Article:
Following experimental axotomy, microglial activation is seen in both anterograde and retrograde projection areas [5]. Hence, an inflammatory response might be expected in cortical and subcortical projection areas following TAI. Several factors may explain the lack of PK binding in cortex versus thalamus. Firstly, cortico-thalamic projections are ~tenfold more numerous than thalamo-cortical projections [20]. This asymmetry is especially relevant if there is also a difference in the magnitude of anterograde and retrograde microglial reactions to TAI, potentially a second factor. If both factors are important, then high PK binding in the thalamus rather than cortex would suggest an anterograde, rather than retrograde, reaction predominates (Fig. 3). However, a third factor is the high density of thalamo-cortical (and cortico-thalamic) neurons in thalamus versus cortex. As Banati and colleagues observe, the high density of neurons converging in the thalamus might lead to a cumulative signal that represents a “regional amplification of … widespread but sub-threshold cortical pathology” [21].

An anterograde evolution of microglial activation is seen in other conditions. After stroke, microglial activation spreads in an anterograde fashion along damaged tracts [8, 9], and the degree of anterograde activity in the brainstem has been shown to be correlated with pyramidal tract damage. Other diseases involving white matter damage, including multiple sclerosis and peripheral nerve injury [5] and another study of TBI [22], also show thalamic inflammation, suggesting the thalamus is a common “sink” of secondary inflammation in response to axonal damage, perhaps related to its dense white matter connectivity.

Whether chronic thalamic inflammation is harmful or restorative is uncertain. This question is challenging partly because the relationship between activated microglial phenotype and TSPO expression is not clear [23]. It may be that microglia’s role in synaptic plasticity may underlie much of what we have labelled “neuroinflammation” [7, 24]. How TSPO expression and microglial activation are related has recently been addressed by Banati and colleagues, who showed using TSPO knockout mice that TSPO expression and activation of microglia following injury are not mutually dependent [25].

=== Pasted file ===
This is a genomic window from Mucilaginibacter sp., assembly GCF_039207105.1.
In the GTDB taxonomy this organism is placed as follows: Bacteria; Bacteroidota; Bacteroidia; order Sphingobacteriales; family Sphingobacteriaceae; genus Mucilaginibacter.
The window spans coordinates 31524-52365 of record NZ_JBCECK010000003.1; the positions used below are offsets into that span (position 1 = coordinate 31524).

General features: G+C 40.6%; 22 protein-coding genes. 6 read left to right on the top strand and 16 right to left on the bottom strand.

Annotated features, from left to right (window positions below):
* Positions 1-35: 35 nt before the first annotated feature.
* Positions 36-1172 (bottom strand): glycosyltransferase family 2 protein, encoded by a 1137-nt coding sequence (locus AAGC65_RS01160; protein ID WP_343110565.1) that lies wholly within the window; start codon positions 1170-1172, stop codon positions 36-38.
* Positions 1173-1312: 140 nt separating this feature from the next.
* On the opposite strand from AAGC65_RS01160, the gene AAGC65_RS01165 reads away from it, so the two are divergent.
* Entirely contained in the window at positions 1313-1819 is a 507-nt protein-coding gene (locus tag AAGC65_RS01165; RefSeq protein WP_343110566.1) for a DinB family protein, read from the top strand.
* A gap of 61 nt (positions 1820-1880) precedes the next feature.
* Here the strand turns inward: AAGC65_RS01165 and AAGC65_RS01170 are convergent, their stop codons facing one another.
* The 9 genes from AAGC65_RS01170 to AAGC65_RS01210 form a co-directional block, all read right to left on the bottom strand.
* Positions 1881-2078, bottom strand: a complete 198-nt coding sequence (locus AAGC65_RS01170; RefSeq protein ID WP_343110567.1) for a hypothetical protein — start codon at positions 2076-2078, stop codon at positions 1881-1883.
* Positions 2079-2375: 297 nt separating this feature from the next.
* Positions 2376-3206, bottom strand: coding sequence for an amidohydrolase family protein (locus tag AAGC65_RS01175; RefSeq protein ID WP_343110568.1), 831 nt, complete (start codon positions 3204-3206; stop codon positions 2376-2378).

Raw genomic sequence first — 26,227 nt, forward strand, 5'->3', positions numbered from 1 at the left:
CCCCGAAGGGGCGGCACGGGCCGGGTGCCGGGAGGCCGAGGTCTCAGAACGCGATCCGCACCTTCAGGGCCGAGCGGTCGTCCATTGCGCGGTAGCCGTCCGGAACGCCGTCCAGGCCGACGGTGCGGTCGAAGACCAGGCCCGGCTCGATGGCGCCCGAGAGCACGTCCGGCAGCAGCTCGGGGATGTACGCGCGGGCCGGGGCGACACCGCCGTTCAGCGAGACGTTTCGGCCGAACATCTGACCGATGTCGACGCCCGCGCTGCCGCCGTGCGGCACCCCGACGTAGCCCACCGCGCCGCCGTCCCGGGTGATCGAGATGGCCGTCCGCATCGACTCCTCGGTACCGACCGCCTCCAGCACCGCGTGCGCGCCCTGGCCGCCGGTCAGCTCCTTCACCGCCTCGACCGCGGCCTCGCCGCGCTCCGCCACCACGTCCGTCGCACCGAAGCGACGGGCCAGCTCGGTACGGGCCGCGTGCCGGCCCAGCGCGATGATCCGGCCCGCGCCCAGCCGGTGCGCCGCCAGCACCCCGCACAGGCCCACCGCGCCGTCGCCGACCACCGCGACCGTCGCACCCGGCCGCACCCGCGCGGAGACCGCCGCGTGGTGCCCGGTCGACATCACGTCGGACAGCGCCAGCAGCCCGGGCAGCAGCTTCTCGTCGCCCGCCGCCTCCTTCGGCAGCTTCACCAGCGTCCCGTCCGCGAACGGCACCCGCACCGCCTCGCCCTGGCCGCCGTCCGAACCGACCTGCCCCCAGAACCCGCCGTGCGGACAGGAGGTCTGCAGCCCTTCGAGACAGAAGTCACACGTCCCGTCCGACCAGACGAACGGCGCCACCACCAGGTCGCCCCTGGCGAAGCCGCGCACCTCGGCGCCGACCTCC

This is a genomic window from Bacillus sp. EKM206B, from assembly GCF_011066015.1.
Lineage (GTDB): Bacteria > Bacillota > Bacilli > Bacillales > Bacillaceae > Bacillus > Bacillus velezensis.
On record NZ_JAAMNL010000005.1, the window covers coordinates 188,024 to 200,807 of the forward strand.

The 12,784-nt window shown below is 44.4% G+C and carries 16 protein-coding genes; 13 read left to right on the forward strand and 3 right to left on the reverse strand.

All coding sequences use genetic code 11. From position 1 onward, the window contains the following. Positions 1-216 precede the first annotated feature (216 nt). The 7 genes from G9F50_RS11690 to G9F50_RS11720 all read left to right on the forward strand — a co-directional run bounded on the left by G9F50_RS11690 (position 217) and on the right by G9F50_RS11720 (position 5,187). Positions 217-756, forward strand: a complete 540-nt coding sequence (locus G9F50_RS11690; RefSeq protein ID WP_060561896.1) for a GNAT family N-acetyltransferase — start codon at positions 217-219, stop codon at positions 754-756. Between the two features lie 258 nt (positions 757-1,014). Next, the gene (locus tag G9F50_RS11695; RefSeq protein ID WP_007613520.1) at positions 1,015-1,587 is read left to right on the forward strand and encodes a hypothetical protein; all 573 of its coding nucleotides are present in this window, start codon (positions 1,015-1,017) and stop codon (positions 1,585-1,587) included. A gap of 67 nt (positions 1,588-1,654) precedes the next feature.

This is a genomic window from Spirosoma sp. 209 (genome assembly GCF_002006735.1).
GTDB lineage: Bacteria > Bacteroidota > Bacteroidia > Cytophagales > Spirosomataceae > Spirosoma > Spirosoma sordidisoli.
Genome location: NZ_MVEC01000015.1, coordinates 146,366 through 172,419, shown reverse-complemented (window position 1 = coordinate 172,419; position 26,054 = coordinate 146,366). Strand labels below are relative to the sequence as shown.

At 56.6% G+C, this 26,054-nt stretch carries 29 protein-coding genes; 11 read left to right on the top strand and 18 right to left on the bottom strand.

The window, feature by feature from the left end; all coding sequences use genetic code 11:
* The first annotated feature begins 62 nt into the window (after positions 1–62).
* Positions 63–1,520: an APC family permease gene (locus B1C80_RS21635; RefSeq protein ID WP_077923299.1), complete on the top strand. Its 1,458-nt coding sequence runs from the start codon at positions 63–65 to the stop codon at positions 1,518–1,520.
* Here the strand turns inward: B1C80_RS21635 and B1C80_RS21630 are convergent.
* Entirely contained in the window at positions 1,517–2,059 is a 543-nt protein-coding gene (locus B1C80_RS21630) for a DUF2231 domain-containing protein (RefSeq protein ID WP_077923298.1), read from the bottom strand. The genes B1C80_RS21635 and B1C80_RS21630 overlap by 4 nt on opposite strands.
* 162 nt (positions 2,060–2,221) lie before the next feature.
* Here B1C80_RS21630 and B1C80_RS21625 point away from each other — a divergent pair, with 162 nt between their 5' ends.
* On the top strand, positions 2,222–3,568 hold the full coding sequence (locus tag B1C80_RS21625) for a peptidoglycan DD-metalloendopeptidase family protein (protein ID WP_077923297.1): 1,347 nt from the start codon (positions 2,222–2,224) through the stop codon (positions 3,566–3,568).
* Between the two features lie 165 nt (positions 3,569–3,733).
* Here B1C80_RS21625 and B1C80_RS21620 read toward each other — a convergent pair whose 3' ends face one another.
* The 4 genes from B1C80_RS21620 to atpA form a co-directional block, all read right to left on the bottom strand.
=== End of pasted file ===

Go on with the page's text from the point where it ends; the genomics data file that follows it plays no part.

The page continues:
An important limitation of the study is that it involved a small sample of patients and with a history of a single moderate-severe TBI. There is a need to replicate these preliminary findings in larger cohorts, which might benefit from investigating a wider range of diffusion metrics. Studies from animal models of repetitive mild TBI show persistent inflammation both at sites of axonal injury and locations remote from the site of focal lesions, suggesting a similar microglial response in cases of lower injury severity [26, 27].

Evidence of persistent neuroinflammation suggests that the window of opportunity for therapeutic intervention following TBI may be longer than is usually considered. Inflammatory PET imaging provides a biomarker to investigate this prolonged inflammatory reaction and potentially the effects of interventions targeting glial activation. Our findings emphasise the need for large multi-modal longitudinal studies combining inflammatory PET with diffusion MRI to image axonal injury.

Abbreviations

BPND

binding potential

CNS: 

central nervous system

DTI: 

diffusion tensor imaging

FA: 

fractional anisotropy

PET: 

positron emission tomography

PK: 

[11C]-PK11195

ROI: 

region of interest

TAI: 

traumatic axonal injury

TBI: 

traumatic brain injury

Declarations

Acknowledgements

GS was supported by a clinical research fellowship awarded in the Wellcome Trust-GlaxoSmithKline Translational Medicine Training Programme. The Medical Research Council (UK) supported PH. PM has research support from the MS Society of Great Britain, the Progressive MS Alliance, the MRC and GlaxoSmithKline and personal support from the Edmund J. Safra Foundation and from Lily Safra. DJS has been supported by an MRC (UK) Clinician Scientist Fellowship and currently holds a National Institute of Health Research Professorship—RP-011-048 (DJS). The research was also supported by the National Institute for Health Research (NIHR) Imperial Biomedical Research Centre. The views expressed are those of the authors and not necessarily those of the NHS, the NIHR or the Department of Health.

Open AccessThis article is distributed under the terms of the Creative Commons Attribution 4.0 International License (http://creativecommons.org/licenses/by/4.0/), which permits unrestricted use, distribution, and reproduction in any medium, provided you give appropriate credit to the original author(s) and the source, provide a link to the Creative Commons license, and indicate if changes were made. The Creative Commons Public Domain Dedication waiver (http://creativecommons.org/publicdomain/zero/1.0/) applies to the data made available in this article, unless otherwise stated.

Authors’ Affiliations

(1)
Division of Brain Sciences, Department of Medicine, Hammersmith Hospital Campus, Imperial College London
(2)
Centre for Neuroimaging Sciences, Institute of Psychiatry, Psychology and Neuroscience (IoPPN), King’s College London
(3)
Institute of Clinical Medicine, Aarhus University
(4)
Computational, Cognitive and Clinical Neuroimaging Laboratory

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Copyright

© Scott et al. 2015